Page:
Skip to main content

Somatic cell count in bovine quarter milk samples culture positive for various Staphylococcus species

Abstract

Background

Non-aureus staphylococci (NAS) are the most prevalent group of bacteria isolated in bovine mastitis milk in Finland and many other countries. They usually cause subclinical or mild clinical mastitis. The increase in milk somatic cell count (SCC) during NAS intramammary infection varies from slight to marked, reflecting the severity of infection in the quarter. Limited evidence has indicated that NAS species may have different impact on milk SCC. We used a large data set originating from a prevalence study, including isolates from quarter milk samples and the SCCs of the respective quarters, to study the effect of different NAS species on quarter milk SCC.

Results

Staphylococcal species of a total of 1265 isolates, originally identified as NAS, were analysed with MALDI-TOF MS. The most prevalent NAS species were S. epidermidis, S. simulans, S. chromogenes and S. haemolyticus. Forty-two isolates appeared to be S. aureus. Geometric mean milk SCC of all quarter samples was 114,000 cells/mL and median 126,000 cells/mL. Staphylococcus species had a significant effect on the SCC of the quarter. The highest SCCs were caused by S. aureus, S. agnetis/S. hyicus (these two species cannot be distinguished with MALDI-TOF MS) and S. simulans. The mean SCCs of milk samples that were culture positive for these three species did not differ significantly from each other but were significantly higher than the mean SCCs of milk samples positive for any other species. The mean SCC of milk samples positive for S. chromogenes was significantly higher than those of milk samples positive for S. epidermidis or S. warneri.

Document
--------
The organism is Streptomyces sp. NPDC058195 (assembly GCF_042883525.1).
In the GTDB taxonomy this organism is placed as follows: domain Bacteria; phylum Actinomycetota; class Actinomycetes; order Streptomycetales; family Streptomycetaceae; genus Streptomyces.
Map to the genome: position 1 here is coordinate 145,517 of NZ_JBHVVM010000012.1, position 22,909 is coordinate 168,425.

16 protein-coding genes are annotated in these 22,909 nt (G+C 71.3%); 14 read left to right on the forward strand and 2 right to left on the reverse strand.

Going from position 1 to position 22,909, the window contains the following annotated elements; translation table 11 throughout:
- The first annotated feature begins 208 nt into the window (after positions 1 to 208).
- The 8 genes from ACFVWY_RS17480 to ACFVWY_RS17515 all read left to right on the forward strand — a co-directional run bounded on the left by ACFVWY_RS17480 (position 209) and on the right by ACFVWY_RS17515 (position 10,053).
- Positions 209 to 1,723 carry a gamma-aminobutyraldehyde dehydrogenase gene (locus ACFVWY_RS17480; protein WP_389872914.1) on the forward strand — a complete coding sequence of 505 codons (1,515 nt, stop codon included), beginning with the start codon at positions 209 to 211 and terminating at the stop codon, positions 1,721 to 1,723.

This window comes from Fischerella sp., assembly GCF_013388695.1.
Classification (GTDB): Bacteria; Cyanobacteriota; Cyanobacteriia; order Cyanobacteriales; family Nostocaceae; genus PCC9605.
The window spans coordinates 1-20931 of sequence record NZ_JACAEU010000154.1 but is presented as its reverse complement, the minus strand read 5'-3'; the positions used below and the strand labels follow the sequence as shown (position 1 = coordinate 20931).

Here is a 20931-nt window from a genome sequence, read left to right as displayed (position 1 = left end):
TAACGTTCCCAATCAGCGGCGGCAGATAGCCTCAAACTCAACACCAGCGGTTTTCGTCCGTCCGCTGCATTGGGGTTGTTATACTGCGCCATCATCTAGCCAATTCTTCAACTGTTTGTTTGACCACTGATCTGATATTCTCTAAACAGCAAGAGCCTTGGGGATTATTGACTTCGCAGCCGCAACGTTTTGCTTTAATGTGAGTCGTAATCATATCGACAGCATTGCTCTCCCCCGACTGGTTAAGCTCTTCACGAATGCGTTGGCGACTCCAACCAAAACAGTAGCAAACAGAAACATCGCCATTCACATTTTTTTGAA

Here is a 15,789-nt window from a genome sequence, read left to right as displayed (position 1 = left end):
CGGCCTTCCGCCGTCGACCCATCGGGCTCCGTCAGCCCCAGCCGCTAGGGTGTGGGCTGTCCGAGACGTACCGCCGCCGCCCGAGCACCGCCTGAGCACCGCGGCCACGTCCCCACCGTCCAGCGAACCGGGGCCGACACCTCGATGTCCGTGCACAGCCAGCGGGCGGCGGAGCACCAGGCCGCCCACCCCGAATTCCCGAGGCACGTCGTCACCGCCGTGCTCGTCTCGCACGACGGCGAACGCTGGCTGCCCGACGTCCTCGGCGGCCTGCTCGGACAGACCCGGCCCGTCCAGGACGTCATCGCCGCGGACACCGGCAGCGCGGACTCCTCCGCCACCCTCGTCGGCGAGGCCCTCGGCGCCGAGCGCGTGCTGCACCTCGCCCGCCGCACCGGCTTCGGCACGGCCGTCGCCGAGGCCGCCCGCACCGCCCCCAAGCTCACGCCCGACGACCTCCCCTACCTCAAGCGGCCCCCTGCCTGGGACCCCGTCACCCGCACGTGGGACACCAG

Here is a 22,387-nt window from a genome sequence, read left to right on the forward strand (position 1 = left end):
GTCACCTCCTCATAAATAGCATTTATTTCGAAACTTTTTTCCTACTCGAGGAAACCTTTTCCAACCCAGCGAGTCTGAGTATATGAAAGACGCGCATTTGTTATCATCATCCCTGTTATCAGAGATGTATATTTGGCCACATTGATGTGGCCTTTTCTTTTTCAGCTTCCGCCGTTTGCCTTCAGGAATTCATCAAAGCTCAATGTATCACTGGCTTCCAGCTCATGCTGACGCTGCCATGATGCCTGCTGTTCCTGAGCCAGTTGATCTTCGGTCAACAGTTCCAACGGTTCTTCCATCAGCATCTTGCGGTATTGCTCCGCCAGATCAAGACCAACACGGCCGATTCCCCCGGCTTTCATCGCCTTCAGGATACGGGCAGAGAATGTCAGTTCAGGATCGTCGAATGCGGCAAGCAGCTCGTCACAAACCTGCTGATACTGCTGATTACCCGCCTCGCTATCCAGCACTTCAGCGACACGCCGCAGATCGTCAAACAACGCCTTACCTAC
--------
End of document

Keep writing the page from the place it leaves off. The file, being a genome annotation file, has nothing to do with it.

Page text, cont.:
Conclusion

Our results confirm that different Staphylococcus species have different impacts on milk SCC, as shown in previous studies. S. aureus caused the highest SCC, as expected, but the SCCs caused by S. agnetis/S. hyicus and S. simulans did not differ significantly from that of S. aureus. Other Staphylococcus species may also cause high SCC but are often isolated also from quarters with SCC on the level of healthy quarters.

Background